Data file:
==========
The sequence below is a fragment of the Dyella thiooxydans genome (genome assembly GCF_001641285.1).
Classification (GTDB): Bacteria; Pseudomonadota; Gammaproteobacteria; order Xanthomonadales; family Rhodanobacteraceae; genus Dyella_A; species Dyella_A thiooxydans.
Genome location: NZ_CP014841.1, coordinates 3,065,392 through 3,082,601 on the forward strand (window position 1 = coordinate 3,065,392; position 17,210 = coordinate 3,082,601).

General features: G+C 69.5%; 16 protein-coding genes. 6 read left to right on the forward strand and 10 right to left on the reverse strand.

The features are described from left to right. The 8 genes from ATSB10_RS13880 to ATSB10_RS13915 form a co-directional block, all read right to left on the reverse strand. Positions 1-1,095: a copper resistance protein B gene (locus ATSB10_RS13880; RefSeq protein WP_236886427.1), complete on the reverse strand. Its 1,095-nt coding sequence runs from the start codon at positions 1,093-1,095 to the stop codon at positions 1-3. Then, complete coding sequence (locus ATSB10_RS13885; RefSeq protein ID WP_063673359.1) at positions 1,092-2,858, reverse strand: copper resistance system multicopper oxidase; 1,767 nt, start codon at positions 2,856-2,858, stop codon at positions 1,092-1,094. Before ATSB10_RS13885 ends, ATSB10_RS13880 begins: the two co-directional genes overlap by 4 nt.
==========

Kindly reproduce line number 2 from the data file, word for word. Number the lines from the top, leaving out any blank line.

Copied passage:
Classification (GTDB): Bacteria; Pseudomonadota; Gammaproteobacteria; order Xanthomonadales; family Rhodanobacteraceae; genus Dyella_A; species Dyella_A thiooxydans.